Your Mental Health Counts Most – 2

To view this content, you must be a member of Ben's Patreon at $10 or more
Already a qualifying Patreon member? Refresh to access this content.



13 thoughts on “Your Mental Health Counts Most – 2”

  1. This post is so timely. I had to take a couple days off last week due to walking pneumonia. Stress is real in this environment. I was able to have a lot of time to ponder my roll. If being an educator is even worth the stress on my body, mind and soul. I’ve been trying to think of any American I’ve seen walking around relaxed, calm and present. I don’t know anyone, let alone anyone in my school building. Even the children seem like they’re wired and anxious. I keep thinking about all the pressures put on teachers. With all the hats we wear its amazing kids learn anything- that we can accomplish anything with such little resources. We are told over and over again, the teacher makes the difference. “A good teacher is worth his weight in gold.” But I feel as though we are not teaching anything new, just refining what students bring to us. We FL teachers get to feel special because we truly get to teach all new things. But even then, we are only refining their exposure to culture, hopefully rewiring their views, giving them more stories for their hearts, erasing some prejudice, and giving them small glimmers into another way to communicate.
    Today, I choose to enjoy my students- to be an adult who lets them know they are capable, that they are cherished and that they are safe. That 1% of their year I get to have is a gift. But I’m going to let myself say “Fuck it” more often. I’m writing myself a permission slip that says, “Be a teacher who doesn’t need to jump higher or swim faster, be the teacher who allows herself to be present and still.”

    1. Jenna, this post is awesome. Blessed are the relaxed. I see in my CI classes the knees bobbing up and down, the big sighs, the twitchy movements. This affects my teaching. I notice I might start speeding up or feel anxious myself. Their anxiety is palpable, and sometimes their darkness comes out in their ICIs. Yesterday we did them and one student, who has clear emotional problems, created a character who’s job it was to make others happy, but her secret was that she wasn’t happy herself. I’d have to be a lump of coal to not hurt for her in that moment.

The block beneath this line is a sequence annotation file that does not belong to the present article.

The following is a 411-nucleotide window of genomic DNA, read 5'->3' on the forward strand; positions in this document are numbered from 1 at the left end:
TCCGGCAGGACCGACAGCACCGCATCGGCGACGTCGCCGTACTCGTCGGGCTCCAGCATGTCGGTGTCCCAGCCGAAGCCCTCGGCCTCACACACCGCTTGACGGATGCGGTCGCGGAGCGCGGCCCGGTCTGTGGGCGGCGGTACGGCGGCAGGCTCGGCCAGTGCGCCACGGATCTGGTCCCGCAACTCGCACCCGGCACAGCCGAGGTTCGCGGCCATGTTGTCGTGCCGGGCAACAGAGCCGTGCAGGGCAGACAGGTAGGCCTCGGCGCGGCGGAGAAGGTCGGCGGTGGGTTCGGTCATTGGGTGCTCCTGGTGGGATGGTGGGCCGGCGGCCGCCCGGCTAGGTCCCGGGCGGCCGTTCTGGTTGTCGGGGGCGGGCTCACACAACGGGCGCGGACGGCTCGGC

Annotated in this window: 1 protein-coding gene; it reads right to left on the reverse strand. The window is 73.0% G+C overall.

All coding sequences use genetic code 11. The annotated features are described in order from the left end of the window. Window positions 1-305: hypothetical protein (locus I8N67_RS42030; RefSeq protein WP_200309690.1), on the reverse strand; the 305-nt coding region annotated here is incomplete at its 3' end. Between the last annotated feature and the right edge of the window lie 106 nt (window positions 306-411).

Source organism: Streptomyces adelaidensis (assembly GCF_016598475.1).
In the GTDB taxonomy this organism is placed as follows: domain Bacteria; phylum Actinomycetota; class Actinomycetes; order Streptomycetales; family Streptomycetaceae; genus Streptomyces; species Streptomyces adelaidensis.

I’m thankful to teach a FL. My room’s near 2 Social Studies teachers and sometimes I catch what they’re doing in their classes. Total SnoreFest. Not the history itself, but how it’s presented. I think doing NTCI has eliminated an incalculable amount of work and stress from my life. I’m so thankful.

      1. I’d be careful where you took that information if it were a story, but you’re still doing tableaux so you’re ok. The class isn’t in the form of a community yet and we don’t want any drama. Stay away from that kind of character development this year until the system is more in place. We’ll have to at some point figure out why the kids are so antsy. Our goal is to get the kids to where they want to be there, which in certain buildings bc of the culture is no easy task.

          1. Actually I’ve seen a lot of those like that. And it’s ok in my view to go ahead and spin a tableau or story from them, but not until the kids feels safe as a result of the bonding-into-a-community process that is a key overall piece in the Invisibles process and that hasn’t taken place yet in your classroom. I will say that for a first year teacher and never having done CI before, you are kicking some major butt in knocking away hurdles. I know it feels crazy to you, but you are learning a lot and exhibiting a high degree of bravery and fight.

          2. Agreed. I’ve been thinking since I see my students every other day how much, if any, that has slowed down the process of building community in my classroom. Granted we have 90 minutes together every other day, but just wondering if that has an effect.

            Thank you! I really appreciate it! I need that reminder!

  2. Jenna said:

    we are told over and over again, the teacher makes the difference….

    It’s so true and the only problem is how do we do that? How do we make the difference? My position and one so eloquently supported by Jenna above is that if we don’t consciously take care of our own mental health in exactly the way Jenna describes above, then what are we even doing? We’re going to fail unless we are the person who makes the difference for the person who makes the difference. We have to be our own champions bc no one else is going to do that for us. Even though that’s the real admins’ jobs.